Some people have posed this as a struggle between those who value money and business in our mercantile society versus those who value life and health. But just as it’s not a class struggle so it’s not any other bifurcated either/or choice. It’s no use making a living if you’re not alive. But if you can’t feed, clothe, and shelter your kids or yourself, you learn the hard way that poverty is death’s receptionist. These are unacceptable choices. So what about a third way?
That’s where good government enters the picture. There are moments in history when the collective force of a people makes itself known. The form can differ. It can be as dramatic as a march on the Bastille or the Czar’s Winter Palace; it can be deceptively passive, as in a general strike. It can even be official—via the state—if the state at that time is steered by visionaries willing to be responsible to and for the powerless. Franklin Delano Roosevelt did this with the creation of daring, massive programs that pulled the country off The Great Depression’s bread lines and into national projects that constructed highways and bridges, brought clean water to places that had none, wired entire areas of the country that had lacked electricity—projects that got everybody involved, working together, feeling part of a shared vision and a collective will, and even paid. This, despite the fact that then as now it’s always neck and neck in those historic moments, because at the same time the people are trying to speak with one voice, there is at least one other voice, a dictator’s voice, trying to manipulate the people. The choices made at such cross roads define the future.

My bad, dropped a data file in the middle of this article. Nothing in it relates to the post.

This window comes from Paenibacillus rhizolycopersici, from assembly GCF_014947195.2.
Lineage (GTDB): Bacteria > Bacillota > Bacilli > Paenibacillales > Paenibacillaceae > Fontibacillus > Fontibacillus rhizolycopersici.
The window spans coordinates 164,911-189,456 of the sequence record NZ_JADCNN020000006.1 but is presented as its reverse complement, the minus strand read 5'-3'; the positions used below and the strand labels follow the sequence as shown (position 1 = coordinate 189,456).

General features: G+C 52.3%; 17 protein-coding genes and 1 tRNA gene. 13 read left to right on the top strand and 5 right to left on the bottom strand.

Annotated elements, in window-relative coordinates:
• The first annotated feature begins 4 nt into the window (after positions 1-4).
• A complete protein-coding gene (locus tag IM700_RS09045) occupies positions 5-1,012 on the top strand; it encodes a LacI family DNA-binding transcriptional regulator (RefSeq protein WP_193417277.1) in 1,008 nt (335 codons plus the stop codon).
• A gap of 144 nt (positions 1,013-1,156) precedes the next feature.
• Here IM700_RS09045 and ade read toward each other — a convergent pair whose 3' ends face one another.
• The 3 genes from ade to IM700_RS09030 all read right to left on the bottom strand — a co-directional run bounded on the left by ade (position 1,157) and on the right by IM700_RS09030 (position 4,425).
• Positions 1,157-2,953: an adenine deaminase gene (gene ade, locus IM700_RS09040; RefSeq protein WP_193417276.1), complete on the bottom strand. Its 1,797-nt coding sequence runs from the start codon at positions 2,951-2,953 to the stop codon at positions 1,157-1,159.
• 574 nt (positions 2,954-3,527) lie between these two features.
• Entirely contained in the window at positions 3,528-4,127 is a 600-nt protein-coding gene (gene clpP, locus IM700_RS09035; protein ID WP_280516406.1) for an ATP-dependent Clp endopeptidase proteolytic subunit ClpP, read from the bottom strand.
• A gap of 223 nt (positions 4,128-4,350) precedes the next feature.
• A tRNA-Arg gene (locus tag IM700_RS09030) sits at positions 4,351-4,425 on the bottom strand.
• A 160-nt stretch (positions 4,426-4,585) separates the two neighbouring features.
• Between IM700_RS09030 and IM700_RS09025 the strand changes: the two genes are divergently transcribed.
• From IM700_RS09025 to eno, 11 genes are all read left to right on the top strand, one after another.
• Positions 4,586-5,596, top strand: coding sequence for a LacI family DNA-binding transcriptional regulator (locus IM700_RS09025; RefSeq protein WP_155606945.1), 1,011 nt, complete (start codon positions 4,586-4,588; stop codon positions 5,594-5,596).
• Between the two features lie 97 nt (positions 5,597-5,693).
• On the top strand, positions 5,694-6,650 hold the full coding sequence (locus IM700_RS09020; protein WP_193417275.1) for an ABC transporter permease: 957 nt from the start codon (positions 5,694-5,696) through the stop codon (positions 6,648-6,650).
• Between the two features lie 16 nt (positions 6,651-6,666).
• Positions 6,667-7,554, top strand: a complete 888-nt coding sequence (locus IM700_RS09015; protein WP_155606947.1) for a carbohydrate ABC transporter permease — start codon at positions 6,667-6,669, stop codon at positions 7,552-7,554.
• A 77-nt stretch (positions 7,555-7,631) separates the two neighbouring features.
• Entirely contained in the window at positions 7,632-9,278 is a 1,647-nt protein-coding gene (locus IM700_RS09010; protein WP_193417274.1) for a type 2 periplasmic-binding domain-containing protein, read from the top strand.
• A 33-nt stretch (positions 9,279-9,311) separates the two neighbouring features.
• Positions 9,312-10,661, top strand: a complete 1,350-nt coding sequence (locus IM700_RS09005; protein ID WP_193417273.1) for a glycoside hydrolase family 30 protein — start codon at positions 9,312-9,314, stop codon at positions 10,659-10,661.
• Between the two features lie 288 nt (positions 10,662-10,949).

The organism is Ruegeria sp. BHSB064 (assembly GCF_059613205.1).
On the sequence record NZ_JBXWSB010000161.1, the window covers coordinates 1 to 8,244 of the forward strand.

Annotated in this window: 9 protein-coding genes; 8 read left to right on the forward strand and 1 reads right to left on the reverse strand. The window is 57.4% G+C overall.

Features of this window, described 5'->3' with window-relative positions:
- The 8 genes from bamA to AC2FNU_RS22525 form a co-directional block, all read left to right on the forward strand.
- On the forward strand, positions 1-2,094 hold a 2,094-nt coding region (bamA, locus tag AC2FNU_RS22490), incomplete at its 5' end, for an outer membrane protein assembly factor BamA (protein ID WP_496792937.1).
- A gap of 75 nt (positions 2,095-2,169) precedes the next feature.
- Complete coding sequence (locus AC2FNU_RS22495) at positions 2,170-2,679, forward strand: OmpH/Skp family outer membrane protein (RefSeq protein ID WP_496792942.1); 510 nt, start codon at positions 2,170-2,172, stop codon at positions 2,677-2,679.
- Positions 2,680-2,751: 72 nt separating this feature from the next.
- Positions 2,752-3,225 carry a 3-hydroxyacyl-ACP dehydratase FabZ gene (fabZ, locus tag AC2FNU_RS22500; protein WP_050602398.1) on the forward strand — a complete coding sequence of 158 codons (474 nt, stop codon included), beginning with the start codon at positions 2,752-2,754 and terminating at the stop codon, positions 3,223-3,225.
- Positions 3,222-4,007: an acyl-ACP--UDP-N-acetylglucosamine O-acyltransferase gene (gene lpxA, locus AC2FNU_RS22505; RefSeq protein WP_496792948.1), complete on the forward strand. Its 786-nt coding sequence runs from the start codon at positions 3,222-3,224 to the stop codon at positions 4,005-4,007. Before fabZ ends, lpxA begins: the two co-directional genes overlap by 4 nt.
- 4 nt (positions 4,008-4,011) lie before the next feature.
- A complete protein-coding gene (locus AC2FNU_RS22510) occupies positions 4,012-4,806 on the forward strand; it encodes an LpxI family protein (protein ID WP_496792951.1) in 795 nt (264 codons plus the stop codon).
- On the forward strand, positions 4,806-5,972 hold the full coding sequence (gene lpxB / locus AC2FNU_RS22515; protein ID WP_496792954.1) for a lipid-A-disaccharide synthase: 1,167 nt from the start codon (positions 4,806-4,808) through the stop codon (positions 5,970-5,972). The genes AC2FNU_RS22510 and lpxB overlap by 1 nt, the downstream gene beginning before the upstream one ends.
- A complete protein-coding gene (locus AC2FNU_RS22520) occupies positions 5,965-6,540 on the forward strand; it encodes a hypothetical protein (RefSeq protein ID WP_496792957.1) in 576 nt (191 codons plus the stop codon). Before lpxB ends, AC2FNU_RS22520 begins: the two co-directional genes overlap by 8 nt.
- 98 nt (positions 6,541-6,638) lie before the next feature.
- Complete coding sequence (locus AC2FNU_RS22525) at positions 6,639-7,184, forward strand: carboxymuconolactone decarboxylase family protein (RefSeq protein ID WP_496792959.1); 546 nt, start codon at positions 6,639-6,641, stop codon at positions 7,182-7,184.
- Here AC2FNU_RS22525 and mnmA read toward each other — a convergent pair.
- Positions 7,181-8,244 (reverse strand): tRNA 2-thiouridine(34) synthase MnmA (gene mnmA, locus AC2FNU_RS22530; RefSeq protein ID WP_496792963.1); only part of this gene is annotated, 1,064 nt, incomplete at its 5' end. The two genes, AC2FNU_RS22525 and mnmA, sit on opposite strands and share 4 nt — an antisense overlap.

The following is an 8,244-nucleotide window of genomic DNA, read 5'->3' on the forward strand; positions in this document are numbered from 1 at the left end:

For instance: In previous blogposts I’ve referred to the so-called “Black Death,” the plague that swept through Europe in recurring waves from approximately 1347 to 1350, killing between a third to a half of all Europeans. In its wake, with the population of blacksmiths, carpenters, tanners, masons, and other workers so reduced, serfs deserted their masters to fill those jobs in freedom and with better remuneration, and the feudal system collapsed. But here’s the thing. The lords had a choice: they could raise their serfs’ wages or just let their fields lie fallow. Most chose the latter, which is why the feudal system crashed. In fact, in southern Italy the lords even passed laws to prevent peasants from leaving. In northern Italy, however, the lords chose to pay their serfs higher wages—and from that choice grew the development of a middle-class. Seven centuries later, modern Italy still reflects that division: a poor south and a prosperous north.